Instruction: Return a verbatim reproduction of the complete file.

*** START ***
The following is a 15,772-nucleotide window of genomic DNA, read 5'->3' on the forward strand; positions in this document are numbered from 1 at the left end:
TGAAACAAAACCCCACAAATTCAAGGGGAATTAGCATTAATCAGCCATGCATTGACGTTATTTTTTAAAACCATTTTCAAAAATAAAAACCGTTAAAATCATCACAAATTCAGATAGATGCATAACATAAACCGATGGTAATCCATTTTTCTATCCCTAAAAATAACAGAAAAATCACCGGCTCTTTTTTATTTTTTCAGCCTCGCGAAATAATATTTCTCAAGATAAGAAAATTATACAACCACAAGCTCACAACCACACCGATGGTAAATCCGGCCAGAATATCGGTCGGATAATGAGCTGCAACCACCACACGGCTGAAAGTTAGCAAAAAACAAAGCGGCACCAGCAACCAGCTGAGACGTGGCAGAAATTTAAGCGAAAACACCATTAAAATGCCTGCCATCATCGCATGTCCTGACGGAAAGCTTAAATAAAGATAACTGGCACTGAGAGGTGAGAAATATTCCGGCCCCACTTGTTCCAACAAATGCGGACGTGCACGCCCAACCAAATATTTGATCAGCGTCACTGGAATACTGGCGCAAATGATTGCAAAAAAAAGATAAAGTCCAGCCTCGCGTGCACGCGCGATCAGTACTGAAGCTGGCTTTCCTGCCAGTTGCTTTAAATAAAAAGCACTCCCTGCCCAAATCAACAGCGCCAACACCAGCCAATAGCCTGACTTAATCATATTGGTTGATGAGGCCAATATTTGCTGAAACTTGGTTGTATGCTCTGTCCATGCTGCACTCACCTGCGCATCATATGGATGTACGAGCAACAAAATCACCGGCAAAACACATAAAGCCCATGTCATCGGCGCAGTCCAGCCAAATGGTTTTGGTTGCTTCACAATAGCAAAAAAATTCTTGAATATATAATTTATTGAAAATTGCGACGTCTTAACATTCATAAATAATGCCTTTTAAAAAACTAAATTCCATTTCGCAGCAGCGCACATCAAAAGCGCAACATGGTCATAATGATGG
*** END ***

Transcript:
The following is a 15,772-nucleotide window of genomic DNA, read 5'->3' on the forward strand; positions in this document are numbered from 1 at the left end:
TGAAACAAAACCCCACAAATTCAAGGGGAATTAGCATTAATCAGCCATGCATTGACGTTATTTTTTAAAACCATTTTCAAAAATAAAAACCGTTAAAATCATCACAAATTCAGATAGATGCATAACATAAACCGATGGTAATCCATTTTTCTATCCCTAAAAATAACAGAAAAATCACCGGCTCTTTTTTATTTTTTCAGCCTCGCGAAATAATATTTCTCAAGATAAGAAAATTATACAACCACAAGCTCACAACCACACCGATGGTAAATCCGGCCAGAATATCGGTCGGATAATGAGCTGCAACCACCACACGGCTGAAAGTTAGCAAAAAACAAAGCGGCACCAGCAACCAGCTGAGACGTGGCAGAAATTTAAGCGAAAACACCATTAAAATGCCTGCCATCATCGCATGTCCTGACGGAAAGCTTAAATAAAGATAACTGGCACTGAGAGGTGAGAAATATTCCGGCCCCACTTGTTCCAACAAATGCGGACGTGCACGCCCAACCAAATATTTGATCAGCGTCACTGGAATACTGGCGCAAATGATTGCAAAAAAAAGATAAAGTCCAGCCTCGCGTGCACGCGCGATCAGTACTGAAGCTGGCTTTCCTGCCAGTTGCTTTAAATAAAAAGCACTCCCTGCCCAAATCAACAGCGCCAACACCAGCCAATAGCCTGACTTAATCATATTGGTTGATGAGGCCAATATTTGCTGAAACTTGGTTGTATGCTCTGTCCATGCTGCACTCACCTGCGCATCATATGGATGTACGAGCAACAAAATCACCGGCAAAACACATAAAGCCCATGTCATCGGCGCAGTCCAGCCAAATGGTTTTGGTTGCTTCACAATAGCAAAAAAATTCTTGAATATATAATTTATTGAAAATTGCGACGTCTTAACATTCATAAATAATGCCTTTTAAAAAACTAAATTCCATTTCGCAGCAGCGCACATCAAAAGCGCAACATGGTCATAATGATGG